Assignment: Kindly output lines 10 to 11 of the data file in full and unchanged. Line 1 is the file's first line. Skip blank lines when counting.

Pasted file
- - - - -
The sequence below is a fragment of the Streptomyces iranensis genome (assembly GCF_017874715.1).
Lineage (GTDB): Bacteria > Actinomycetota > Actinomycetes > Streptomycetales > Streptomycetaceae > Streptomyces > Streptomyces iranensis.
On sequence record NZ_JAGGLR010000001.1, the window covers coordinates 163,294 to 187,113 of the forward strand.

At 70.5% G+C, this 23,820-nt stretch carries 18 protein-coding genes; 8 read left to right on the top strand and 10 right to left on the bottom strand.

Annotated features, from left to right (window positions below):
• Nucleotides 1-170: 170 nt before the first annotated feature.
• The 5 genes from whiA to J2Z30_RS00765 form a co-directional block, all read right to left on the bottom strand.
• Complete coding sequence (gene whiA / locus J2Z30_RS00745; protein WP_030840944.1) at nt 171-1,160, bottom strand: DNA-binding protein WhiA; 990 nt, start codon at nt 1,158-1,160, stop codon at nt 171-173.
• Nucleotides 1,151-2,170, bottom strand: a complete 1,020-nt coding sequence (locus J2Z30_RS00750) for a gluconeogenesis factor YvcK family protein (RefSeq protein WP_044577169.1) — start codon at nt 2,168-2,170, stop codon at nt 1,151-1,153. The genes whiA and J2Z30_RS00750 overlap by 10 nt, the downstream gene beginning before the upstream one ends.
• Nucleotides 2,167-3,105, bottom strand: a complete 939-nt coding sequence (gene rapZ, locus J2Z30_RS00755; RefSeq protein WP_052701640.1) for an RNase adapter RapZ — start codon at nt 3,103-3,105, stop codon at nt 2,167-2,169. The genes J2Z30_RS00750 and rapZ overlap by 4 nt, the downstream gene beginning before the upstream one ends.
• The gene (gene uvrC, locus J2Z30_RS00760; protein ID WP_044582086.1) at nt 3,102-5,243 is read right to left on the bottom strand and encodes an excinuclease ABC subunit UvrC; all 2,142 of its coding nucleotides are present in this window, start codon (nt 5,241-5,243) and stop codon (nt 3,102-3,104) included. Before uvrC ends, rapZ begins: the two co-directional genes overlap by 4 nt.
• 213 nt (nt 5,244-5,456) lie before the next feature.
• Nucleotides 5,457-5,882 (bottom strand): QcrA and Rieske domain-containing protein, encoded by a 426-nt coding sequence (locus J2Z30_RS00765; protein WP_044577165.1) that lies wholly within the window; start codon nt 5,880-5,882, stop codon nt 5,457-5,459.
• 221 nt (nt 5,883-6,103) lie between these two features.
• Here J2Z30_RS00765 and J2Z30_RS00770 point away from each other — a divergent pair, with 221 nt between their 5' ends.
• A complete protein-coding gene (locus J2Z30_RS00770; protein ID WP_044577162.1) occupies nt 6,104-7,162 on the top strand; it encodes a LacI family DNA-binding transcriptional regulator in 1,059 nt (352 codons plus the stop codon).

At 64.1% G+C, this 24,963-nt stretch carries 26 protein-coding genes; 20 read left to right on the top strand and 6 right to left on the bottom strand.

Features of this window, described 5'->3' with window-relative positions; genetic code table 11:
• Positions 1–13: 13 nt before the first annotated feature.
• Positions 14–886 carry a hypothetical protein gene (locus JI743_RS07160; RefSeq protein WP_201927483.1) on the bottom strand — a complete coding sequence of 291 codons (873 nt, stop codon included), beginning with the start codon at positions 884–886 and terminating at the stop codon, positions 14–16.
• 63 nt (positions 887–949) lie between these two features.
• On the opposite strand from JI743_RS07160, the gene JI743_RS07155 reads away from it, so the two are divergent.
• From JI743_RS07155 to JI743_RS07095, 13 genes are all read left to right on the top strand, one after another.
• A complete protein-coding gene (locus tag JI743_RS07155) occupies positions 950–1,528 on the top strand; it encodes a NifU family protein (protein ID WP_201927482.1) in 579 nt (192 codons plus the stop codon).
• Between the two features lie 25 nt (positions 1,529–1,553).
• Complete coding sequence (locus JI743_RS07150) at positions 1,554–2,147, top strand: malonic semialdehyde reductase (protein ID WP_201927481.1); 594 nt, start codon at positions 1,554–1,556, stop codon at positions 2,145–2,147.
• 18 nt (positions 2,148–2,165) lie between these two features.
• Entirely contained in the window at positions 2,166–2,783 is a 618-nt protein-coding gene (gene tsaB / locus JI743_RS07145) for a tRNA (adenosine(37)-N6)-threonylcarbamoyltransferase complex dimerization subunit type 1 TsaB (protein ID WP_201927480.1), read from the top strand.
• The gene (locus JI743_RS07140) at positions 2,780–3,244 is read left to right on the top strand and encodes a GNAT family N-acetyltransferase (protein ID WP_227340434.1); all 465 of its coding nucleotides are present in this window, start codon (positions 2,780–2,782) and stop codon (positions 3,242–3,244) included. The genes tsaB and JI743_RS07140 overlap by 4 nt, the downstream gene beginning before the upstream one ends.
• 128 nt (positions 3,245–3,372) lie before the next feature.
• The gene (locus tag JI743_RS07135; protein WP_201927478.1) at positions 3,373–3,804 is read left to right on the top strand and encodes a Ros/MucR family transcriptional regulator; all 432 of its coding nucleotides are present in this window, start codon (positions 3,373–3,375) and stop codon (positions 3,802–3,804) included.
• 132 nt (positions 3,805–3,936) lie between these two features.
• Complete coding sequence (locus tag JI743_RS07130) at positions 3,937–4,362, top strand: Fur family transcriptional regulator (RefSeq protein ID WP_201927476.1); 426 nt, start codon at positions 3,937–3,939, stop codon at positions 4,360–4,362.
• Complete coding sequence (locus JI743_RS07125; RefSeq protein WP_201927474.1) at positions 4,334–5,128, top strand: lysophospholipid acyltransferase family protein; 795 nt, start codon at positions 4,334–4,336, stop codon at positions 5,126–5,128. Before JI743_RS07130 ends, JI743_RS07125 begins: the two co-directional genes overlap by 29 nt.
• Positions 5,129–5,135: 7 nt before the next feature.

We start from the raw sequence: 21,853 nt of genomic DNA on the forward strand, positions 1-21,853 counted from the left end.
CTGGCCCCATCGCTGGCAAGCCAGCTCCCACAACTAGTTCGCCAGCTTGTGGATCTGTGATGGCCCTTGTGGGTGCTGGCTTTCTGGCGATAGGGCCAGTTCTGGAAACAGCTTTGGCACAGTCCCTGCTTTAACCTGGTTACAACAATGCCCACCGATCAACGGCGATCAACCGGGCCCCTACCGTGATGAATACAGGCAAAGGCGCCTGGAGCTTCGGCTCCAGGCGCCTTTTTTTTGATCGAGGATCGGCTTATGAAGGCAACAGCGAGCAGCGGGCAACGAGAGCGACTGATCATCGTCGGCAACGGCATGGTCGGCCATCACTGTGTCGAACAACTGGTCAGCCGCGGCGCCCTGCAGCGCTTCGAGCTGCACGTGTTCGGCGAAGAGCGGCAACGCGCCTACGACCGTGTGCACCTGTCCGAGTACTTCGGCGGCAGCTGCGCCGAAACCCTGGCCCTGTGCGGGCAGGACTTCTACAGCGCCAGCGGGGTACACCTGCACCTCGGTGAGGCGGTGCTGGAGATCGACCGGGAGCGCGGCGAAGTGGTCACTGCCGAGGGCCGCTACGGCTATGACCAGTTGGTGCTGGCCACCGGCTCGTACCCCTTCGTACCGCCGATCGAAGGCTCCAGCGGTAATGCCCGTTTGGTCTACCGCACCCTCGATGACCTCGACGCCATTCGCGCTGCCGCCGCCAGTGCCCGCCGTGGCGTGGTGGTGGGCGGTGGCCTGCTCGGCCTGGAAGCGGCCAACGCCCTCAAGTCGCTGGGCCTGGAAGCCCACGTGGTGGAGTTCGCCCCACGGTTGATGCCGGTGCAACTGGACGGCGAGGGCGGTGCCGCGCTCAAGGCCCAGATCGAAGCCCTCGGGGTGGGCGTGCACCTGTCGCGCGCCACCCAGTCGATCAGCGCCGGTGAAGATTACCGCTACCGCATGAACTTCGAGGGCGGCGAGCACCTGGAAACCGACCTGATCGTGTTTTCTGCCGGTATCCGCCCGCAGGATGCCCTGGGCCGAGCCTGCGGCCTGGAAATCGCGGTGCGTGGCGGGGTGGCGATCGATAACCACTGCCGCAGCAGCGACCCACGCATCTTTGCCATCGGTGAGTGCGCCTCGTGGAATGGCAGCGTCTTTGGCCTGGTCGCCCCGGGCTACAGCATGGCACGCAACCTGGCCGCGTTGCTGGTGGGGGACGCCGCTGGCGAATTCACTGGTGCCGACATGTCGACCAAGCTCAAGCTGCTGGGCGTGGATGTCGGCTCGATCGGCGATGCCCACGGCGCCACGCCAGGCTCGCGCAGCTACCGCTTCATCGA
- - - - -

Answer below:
• Nucleotides 2,167-3,105, bottom strand: a complete 939-nt coding sequence (gene rapZ, locus J2Z30_RS00755; RefSeq protein WP_052701640.1) for an RNase adapter RapZ — start codon at nt 3,103-3,105, stop codon at nt 2,167-2,169. The genes J2Z30_RS00750 and rapZ overlap by 4 nt, the downstream gene beginning before the upstream one ends.
• The gene (gene uvrC, locus J2Z30_RS00760; protein ID WP_044582086.1) at nt 3,102-5,243 is read right to left on the bottom strand and encodes an excinuclease ABC subunit UvrC; all 2,142 of its coding nucleotides are present in this window, start codon (nt 5,241-5,243) and stop codon (nt 3,102-3,104) included. Before uvrC ends, rapZ begins: the two co-directional genes overlap by 4 nt.